How to Organize an Outside Review
Elisabeth Israels and Lewis Perry, October 2002
Editor's Note: History departments occasionally call the AHA to request names of expert reviewers who would be willing to evaluate the department. We don't provide these at this time, but we are investigating the possibility for the future. But the review process is benefited not just by good reviewers; the evaluation becomes more effective if departments contemplating external reviews are well prepared. To this end, we asked the authors of the following essay—both experienced reviewers—to share their thoughts on the best ways of organizing the review process to make it as smooth and painless as possible for all concerned.
Many departments have long found benefits in annual consultation with a board of visitors. More typically, a dean or provost will schedule a department for an external review at regular intervals. Perhaps the reviews will be keyed to major changes in a college. These changes may be positive (a major gift, a new degree) or negative (budget shortfalls, declining enrollments). A department may initiate a review. It may find itself at a crossroads, facing a series of resignations or retirements, for example, and might find that outsiders can provide a useful reality check as the faculty charts out a future path. It is easy for departments to get locked into patterns that make it hard to consider new alternatives. And, of course, some departments have never been reviewed and hope to keep that unexamined streak going. But then, this essay is not for them.
When a department faces an outside review, its faculty members may send up a collective groan. Even when they know the review is necessary, they also know how much thought and preparation they will have to put into it. However, they should also know that the results they get out of the review will be in direct proportion to the effort they put into it.
For departments that are going to be reviewed and seek to benefit from the experience, information about how to prepare and organize is hard to come by. Since we've both been involved in conducting such reviews several times and at different kinds of institutions, we hope that what we have to say can help departments (and deans) plan and conduct such evaluations to the satisfaction of all participants.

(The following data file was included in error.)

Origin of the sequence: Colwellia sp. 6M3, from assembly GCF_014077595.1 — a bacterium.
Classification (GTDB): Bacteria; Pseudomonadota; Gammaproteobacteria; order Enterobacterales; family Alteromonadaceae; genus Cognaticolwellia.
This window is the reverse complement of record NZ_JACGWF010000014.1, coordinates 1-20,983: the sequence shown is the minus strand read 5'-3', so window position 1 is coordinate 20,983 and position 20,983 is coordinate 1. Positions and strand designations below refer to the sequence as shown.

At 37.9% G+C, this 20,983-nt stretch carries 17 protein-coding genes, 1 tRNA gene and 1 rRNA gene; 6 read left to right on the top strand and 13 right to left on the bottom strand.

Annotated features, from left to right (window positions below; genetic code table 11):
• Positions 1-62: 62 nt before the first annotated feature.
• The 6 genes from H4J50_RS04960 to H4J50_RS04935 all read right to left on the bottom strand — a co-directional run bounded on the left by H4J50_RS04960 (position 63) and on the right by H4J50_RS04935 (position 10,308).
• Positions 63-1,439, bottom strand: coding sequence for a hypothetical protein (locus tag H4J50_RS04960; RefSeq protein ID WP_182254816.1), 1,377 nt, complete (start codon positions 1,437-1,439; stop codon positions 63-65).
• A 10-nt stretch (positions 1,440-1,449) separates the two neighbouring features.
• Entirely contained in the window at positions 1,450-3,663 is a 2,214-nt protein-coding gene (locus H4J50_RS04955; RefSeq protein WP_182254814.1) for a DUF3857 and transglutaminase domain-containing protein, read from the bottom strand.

Choosing the reviewers
The first step is to choose the reviewers. Often departments forward a number of names to deans, who then choose among them. If deans aren't comfortable with the names a department suggests, they can seek out recommendations from professional associations, such as the AHA. They need to select reviewers who represent different areas of expertise and diverse groups, if possible. At least one reviewer should come from an institution similar to the one where the review will take place (state, private, religious, selective, large, small, or with similar teaching loads and educational philosophy). In looking for reviewers, deans will usually consider scholarly reputations, but they should also look for people known for their general good sense and diplomatic skills. Committee members who have been department chairs or who have worked in a dean's office can lend especially helpful perspectives. If the department proposes to move in a new direction (a new field or degree, for example), it makes sense to find a reviewer who is informed in that area, but it will never be possible to have all fields represented on the committee. Two reviewers may sometimes suffice for small departments, but usually there are three and occasionally four.
Preparing for the visit
The dean's office should send institutional catalogues so that the reviewers can visualize how the department fits into its larger setting. But the department's own self-study is the critical next step. The study must open with an articulation of the department's sense of its mission within the context of the larger institution, an evaluation of its current status and sense of its problems and needs, and a strategic plan for the following five years. The department's current curriculum and statistics about its enrollment should accompany these statements, along with faculty curricula vitae and syllabi. Some departments survey their majors and graduates and garner important information. Most departments are expected today to assess learning outcomes. These are more useful than student course evaluations. A discussion of recent and approaching retirements and criteria for allocating new positions may be important in the self-study.